I promise this is the last time I will refer to my new book, "Paranoid Nation." But not in my wildest dreams could there have been a more fitting title or theme to reflect the onslaught of insanity we're bombarded with these days in media. Policy overkill is ruling the times.
For starters, look at the banks. They got hoards of bailout money, but lending hasn't increased. And now that there are restrictions on the use of the funds and the salaries of their executives, many of those same institutions say they won't need a second round of bailout money after all!
Plus, the markets were spooked by the dearth of details provided by the new Treasury secretary on how that second round of aid to financial institutions would work.
Then there are the automakers. Suddenly we learn that they need billions more just to hold on through March, even as they play footsy with the unions by negotiating fake concessions, such as union workers not being paid any more than American workers are paid by foreign automakers. Do they think we are idiots? The foreign automakers are paying Americans as they do because the domestic automakers were paying inflated compensation to start with. The auto industry is hopeless and must be allowed to go into bankruptcy to effect genuine reorganization.
Now for the "stimulus bill." Here we have the largest single appropriations legislation in our nation's history, crafted in a matter of three weeks and voted on without a single member of Congress having read the whole thing. Polling shows that the legislation had only modest national support and, as bits and pieces of its endless bag of goodies are made known, its popularity continues to sink.
Every day we read about new lay-offs in most sectors of the economy. We are told that fear and panic have gripped the nation. Fear of the loss of income has most people sitting on their cash and credit.
Isn't it amazing that we went from immigration being the big topic of concern just a little over a year ago to being told now that the world is on the verge of economic collapse?
The fact is we are being driven into something beyond paranoia and bordering on hysterical paralysis. The culprits are politicians. They want us to believe that throwing a billion dollars here and 10 billion there is routine stuff, as long as it's in the name of alleviating some sort of national emergency.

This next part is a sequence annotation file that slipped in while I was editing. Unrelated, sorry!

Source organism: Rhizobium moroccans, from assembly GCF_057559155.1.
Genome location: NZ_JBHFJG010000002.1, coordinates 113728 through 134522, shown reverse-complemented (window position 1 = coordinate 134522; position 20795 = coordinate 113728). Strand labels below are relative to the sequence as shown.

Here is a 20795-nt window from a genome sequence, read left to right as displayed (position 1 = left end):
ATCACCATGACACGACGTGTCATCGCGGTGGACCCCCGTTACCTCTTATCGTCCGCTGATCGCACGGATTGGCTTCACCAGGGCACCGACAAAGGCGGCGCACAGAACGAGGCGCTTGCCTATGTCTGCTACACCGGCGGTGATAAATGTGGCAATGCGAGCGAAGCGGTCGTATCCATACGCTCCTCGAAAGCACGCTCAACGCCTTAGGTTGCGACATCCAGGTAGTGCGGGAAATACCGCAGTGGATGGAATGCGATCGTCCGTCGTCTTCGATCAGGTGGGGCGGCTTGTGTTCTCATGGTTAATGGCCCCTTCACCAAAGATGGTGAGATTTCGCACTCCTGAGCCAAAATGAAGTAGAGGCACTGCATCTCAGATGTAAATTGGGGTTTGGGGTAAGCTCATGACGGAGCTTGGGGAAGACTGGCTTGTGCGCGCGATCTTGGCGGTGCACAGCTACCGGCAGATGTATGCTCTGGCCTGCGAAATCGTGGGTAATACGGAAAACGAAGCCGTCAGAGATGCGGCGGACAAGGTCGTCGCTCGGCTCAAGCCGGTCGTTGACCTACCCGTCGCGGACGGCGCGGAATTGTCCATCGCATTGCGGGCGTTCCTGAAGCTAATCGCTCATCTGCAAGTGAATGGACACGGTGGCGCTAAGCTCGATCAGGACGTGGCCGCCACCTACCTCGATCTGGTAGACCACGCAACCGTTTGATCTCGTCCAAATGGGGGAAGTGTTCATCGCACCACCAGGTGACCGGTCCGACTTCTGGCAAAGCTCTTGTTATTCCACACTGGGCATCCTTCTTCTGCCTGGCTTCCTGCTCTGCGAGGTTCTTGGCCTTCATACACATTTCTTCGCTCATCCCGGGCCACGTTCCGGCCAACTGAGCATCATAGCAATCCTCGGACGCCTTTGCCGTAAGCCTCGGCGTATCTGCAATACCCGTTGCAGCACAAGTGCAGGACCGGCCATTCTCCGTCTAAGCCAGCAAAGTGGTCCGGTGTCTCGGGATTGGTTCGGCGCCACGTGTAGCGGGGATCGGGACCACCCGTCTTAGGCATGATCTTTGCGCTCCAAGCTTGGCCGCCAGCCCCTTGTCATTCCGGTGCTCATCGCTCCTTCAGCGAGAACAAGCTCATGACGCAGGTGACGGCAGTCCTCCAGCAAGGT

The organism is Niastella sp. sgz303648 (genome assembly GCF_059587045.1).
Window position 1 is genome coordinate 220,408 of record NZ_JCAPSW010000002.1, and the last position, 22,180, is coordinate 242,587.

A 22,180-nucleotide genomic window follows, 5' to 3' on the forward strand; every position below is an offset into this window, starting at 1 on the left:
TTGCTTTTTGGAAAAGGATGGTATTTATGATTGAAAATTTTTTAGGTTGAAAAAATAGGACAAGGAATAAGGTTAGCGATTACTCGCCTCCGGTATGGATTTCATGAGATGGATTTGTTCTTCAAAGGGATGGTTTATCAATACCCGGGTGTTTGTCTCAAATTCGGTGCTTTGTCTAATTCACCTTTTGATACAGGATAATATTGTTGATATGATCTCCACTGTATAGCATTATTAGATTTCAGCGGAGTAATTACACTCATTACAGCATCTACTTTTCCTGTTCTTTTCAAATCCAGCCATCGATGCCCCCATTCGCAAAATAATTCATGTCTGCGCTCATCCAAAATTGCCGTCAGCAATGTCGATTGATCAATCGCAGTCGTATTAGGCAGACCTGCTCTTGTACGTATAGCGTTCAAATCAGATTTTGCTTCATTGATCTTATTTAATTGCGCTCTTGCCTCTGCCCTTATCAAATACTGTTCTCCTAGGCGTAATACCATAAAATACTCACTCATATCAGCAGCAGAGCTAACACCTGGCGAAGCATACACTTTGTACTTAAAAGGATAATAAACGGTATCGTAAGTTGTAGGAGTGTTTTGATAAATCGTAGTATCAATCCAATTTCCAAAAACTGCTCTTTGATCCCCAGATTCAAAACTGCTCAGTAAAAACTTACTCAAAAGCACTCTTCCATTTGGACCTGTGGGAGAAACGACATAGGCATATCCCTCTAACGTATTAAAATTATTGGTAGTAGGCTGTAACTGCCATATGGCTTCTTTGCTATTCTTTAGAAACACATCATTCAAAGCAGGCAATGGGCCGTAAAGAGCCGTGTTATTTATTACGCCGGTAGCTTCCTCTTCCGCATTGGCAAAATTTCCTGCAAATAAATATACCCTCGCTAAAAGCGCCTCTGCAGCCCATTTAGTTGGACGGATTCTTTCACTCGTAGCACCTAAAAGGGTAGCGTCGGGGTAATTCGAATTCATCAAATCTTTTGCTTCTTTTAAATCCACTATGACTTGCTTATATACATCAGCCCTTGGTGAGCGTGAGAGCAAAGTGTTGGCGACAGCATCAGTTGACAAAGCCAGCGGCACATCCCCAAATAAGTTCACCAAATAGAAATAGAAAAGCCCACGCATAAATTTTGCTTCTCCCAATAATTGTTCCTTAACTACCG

Now we're being scared witless because we don't know what financial institution will next be revealed as fraudulent -- such as the bunch out of Texas that earlier this week was revealed to have stolen billions from investors.
So are these the last days of Pompeii? Is America soon to simply melt down? Hell, no! What we're now witnessing is a similar meltdown to that which the nation has experienced before in its history, and from which we will recover -- and without spending reckless heaps of good money to chase the bad.
Was some stimulus needed to get things started" Arguably yes. But we didn't need an omnibus entitlement bill that skirted the legitimate appropriations process. Nor was a second round of financial bailouts required; one that even the banks themselves say they didn't need. What wasn't called for was the nationalization of the financial and manufacturing sectors of our economy.
No, these are not the last days. But they are difficult ones, and they may be prolonged rather than abbreviated by the rash manner in which Congress helped turn the crisis into a panic.
Our latest polling has been practically alone in accounting for voters who identified themselves as Democrats as recent as January, but who now have drifted back into the "independent" category. These polls show that the biggest single victim of this mass paranoia may be President Obama. Our surveys show that he has lost 15 points or more in his approval rating in a matter of a month. No mean feat.
The truth is that this whole travesty has been an illness for which the anecdote has made the patient sicker. For the most part, the illness should have been left to run its course. Now Federal Reserve Chairman Ben Bernanke says that economic projections look healthier further along down the road -- just as they always do following recessions, no matter how lengthy.
Keep an eye on the 2010 congressional elections. They might just signal to President Obama that paranoia, when exploited, can trigger reverse consequences from those intended.